NEWS STORY: With ancient ritual, prayers and pleas for a river’s healing

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c. 1998 Religion News Service

BEACON, N.Y. _ With prayers, dancing, and singing, culminating in the beating of willow branches on the river banks, Jewish worshippers gathered at the Hudson River to ask divine protection for the endangered river and demand that one of the manufacturers responsible for polluting its waters fulfill its

obligation to clean it.

Some 250 people came together at this picturesque town 80 miles north of New York City in what was an unusual if not unique Hoshanna Rabbah ceremony Sunday (Oct. 11) on the final day of Sukkot, the seven-day Jewish harvest festival.

What made the service unusual was that along with the prayers there were impassioned pleas to the General Electric Company to expand its efforts to clean areas of the river fouled by millions of pounds of toxic waste from its plants over a 30-year period.

By mixing religious tradition with a call for political action, organizers said they hoped to reinterpret this ancient harvest ritual, rekindling the age-old connection between religion and environment.”There is a crisis around the issues of the environment that Jewish people haven’t had to deal with since they were living in the ancient land,”said Rabbi Arthur Waskow, director of the Philadelphia-based Shalom Center, which organized the event.

Organizers said the outdoor, activist-oriented Sukkot ceremony, one of several held at various sites this year in at least four other states, Britain and Canada, may be the first of its kind.”We realized this ceremony had fallen into disuse over the last hundred years, but we felt the festival spoke powerfully to American society, specifically the Hudson River and PCBs,”said Waskow.

Until the federal government banned the production of polychlorinated biphenyls (PCBs) in 1977, General Electric poured waste from two plants in upstate New York into the river. The factories used PCBs in the production of insulation for electric transformers until the chemical was determined to be a health hazard.

Left behind were toxic PCB dumps formed along 40 miles of river bottom that environmentalists say constitutes the nation’s largest PCB waste site. This year the Hudson, selected as an American Heritage River for its beauty and historical significance, also was listed by the nonprofit group American Rivers as one of the country’s most endangered rivers, largely because of the

PCB pollution.

GE said it has spent $150 million so far on the Hudson cleanup and will continue its efforts to”stop the flow of PCBs into the river,”company officials said.”We share the same goal of a clean river,”said David Warshaw, a spokesman for the Fairfield, Conn.-based company.”The river is getting better. It’s a spectacular recovery and GE has met its obligations under federal and state law.” Environmentalists who argue that containing the PCBs is not good enough are advocating a more costly plan to dredge the river, remove all the toxins, burn some at special incinerators and place the rest in landfills. GE opposes the idea, claiming it would create its own environmental hazards.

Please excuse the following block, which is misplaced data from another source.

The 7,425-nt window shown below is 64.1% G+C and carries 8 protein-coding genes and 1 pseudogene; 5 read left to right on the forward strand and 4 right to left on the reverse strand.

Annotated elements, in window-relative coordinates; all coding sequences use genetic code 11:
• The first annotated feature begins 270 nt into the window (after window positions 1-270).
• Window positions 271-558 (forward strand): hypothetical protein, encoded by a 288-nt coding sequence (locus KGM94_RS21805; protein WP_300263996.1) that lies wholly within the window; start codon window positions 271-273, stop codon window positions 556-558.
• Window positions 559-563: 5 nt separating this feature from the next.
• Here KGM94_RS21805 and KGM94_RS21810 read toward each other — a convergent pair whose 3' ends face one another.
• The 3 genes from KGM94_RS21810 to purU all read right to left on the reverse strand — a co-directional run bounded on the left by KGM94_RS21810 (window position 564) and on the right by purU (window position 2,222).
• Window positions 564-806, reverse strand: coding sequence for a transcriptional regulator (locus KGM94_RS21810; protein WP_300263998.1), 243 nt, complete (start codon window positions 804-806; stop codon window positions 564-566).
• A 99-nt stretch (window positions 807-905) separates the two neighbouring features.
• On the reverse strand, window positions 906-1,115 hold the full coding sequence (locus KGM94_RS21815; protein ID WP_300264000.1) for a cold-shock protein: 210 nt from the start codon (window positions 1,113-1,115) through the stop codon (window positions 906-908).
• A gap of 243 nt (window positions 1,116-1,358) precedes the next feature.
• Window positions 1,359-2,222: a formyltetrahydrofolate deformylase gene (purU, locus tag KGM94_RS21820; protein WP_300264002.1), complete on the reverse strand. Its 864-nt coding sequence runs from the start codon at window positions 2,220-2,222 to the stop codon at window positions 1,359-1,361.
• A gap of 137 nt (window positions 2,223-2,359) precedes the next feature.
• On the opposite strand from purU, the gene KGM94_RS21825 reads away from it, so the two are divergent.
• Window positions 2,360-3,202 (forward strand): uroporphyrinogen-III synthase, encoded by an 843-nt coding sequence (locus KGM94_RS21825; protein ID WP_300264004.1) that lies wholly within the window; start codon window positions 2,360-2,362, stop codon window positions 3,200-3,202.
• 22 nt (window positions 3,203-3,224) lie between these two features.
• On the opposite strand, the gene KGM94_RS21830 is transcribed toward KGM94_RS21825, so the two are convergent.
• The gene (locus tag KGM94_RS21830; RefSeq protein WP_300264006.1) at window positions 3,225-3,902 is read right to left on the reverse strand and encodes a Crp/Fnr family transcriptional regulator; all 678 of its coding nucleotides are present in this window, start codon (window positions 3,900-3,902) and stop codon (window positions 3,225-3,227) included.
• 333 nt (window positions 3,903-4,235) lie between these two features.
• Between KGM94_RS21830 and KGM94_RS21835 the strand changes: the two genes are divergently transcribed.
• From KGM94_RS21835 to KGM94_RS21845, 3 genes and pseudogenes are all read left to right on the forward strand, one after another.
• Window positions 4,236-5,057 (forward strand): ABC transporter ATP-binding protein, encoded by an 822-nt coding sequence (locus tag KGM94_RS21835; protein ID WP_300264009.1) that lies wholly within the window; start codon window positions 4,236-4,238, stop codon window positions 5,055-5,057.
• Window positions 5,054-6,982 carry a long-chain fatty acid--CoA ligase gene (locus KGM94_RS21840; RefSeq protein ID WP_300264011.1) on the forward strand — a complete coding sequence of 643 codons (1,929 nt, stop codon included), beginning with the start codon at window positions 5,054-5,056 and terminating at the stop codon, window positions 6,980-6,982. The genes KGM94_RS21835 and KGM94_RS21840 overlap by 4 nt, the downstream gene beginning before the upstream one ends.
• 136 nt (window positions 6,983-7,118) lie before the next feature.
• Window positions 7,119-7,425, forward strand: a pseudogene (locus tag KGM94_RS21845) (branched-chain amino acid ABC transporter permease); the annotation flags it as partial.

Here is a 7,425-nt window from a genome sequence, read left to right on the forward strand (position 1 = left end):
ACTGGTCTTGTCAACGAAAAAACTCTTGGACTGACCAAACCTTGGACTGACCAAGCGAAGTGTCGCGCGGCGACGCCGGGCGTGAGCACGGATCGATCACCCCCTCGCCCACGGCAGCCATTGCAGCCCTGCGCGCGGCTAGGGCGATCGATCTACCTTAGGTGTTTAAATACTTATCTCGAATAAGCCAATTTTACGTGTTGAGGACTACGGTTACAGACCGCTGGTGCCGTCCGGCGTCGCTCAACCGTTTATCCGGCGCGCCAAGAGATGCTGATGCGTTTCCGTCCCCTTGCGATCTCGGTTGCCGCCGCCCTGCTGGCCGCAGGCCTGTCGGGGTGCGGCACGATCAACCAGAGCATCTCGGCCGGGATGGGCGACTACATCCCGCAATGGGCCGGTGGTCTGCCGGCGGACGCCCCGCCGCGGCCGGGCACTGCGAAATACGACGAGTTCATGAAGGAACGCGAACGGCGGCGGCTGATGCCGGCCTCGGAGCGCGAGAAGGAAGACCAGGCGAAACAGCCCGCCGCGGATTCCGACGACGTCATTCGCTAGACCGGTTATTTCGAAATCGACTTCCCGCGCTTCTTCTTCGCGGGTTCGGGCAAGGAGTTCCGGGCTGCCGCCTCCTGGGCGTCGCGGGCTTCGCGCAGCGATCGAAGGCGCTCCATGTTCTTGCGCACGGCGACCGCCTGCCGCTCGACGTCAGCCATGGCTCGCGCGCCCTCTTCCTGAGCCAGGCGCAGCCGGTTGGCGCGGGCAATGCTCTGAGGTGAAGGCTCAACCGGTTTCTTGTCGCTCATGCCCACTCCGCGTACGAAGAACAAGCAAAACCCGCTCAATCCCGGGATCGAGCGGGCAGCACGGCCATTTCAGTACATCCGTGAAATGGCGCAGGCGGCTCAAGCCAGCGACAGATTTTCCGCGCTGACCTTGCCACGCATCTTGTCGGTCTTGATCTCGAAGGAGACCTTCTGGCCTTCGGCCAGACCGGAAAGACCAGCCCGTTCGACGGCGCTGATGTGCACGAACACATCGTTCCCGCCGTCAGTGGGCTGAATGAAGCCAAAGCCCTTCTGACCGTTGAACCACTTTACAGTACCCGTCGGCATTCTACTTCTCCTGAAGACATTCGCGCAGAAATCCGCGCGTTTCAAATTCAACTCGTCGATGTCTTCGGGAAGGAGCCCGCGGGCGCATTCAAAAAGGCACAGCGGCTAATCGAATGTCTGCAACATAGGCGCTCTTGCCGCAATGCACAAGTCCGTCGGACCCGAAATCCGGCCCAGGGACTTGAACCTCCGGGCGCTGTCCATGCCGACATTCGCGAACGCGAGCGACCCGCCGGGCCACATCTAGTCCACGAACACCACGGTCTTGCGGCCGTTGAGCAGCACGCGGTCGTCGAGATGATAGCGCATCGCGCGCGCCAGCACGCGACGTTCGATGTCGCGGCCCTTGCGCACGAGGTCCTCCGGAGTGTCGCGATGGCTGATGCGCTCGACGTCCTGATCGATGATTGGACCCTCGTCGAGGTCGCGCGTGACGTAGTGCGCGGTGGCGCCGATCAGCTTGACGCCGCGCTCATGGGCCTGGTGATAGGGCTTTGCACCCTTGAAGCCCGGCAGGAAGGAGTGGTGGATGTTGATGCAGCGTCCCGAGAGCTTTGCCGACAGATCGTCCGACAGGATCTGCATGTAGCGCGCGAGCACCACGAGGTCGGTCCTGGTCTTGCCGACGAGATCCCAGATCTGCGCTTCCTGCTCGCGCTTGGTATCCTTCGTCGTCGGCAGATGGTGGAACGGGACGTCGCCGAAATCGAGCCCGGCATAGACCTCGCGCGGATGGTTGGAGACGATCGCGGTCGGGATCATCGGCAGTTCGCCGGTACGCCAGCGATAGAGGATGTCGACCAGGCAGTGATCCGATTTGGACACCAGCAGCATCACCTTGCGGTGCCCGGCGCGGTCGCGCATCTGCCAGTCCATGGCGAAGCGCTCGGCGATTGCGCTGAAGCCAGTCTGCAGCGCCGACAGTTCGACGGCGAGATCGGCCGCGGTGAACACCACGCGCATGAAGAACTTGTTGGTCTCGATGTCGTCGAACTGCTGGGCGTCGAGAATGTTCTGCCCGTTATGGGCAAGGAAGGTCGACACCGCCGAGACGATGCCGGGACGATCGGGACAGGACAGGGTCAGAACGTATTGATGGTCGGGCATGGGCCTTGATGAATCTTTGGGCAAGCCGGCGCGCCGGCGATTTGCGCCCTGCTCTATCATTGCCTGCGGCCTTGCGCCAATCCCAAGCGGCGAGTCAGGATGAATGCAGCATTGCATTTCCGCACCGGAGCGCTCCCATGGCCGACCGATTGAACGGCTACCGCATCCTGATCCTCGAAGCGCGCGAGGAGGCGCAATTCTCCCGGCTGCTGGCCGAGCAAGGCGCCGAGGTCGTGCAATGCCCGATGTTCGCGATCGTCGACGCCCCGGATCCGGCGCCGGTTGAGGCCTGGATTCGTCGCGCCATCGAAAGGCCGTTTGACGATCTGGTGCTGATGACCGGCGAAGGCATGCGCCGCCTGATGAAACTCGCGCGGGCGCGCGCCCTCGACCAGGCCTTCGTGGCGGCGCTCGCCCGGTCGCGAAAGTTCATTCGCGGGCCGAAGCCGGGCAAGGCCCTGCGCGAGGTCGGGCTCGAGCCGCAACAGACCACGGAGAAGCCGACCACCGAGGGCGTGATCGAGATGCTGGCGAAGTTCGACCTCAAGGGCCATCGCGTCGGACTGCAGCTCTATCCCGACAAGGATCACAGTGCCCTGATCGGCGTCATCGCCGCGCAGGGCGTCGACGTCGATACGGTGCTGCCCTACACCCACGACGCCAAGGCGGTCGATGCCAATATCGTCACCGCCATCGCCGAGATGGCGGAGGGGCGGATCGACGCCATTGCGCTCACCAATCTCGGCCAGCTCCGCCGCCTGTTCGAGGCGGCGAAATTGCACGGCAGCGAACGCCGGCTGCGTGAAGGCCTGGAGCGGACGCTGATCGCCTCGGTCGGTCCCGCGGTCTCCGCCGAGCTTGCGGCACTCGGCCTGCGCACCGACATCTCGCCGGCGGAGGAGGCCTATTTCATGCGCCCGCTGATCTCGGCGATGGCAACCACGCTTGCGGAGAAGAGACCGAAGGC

But environmentalists and religious activists maintain the company has fallen short of its corporate responsibility to repair the environmental damage it created.”GE has resisted the call from all levels of officials and environmental groups to clean up the PCBs it dumped. We want to add another voice to insist GE do that,”said Waskow.

Several participants described the ceremony as symbolic of what they viewed as a new spirit of environmental consciousness among Jewish people.”Jews used to live close to the earth so it makes sense to speak for the earth,”said worshipper Cassia Berman, of Woodstock, N.Y.”What GE has done to the river is unconscionable. My prayer is they wake up because they have destroyed life by their greed.” Among those participating in the ceremony was legendary folk singer and activist Pete Seeger, whose Hudson River environmental group, Clearwater, was holding one of its regular events nearby.

Seeger, who led the group in a chorus of a popular Hebrew folk song, said he welcomed a fresh voice in his decades-old campaign to save the Hudson.”Thirty-five years ago when we started Clearwater, we never dreamed (the river) could be cleaned,”said Seeger, surveying a small fleet of sailboats bobbing in the autumn breeze.”We were told it was an exercise in futility; once a sewer always a sewer.” In his final prayer, Waskow urged worshippers to adhere to the teaching of unity in the world and respect the interconnection of its parts.

His words may have signaled the end of the annual harvest ceremony, but not to the Jewish presence in the fight to heal the Hudson.

Worshippers were asked to raise the issue in their synagogues, write politicians and government officials and boycott GE products. Those who were GE shareholders or invested in mutual funds that own stock in the company were urged to make their feelings known at stockholders’ meetings.”I don’t see this ending on October 11th, only beginning,”Waskow said.


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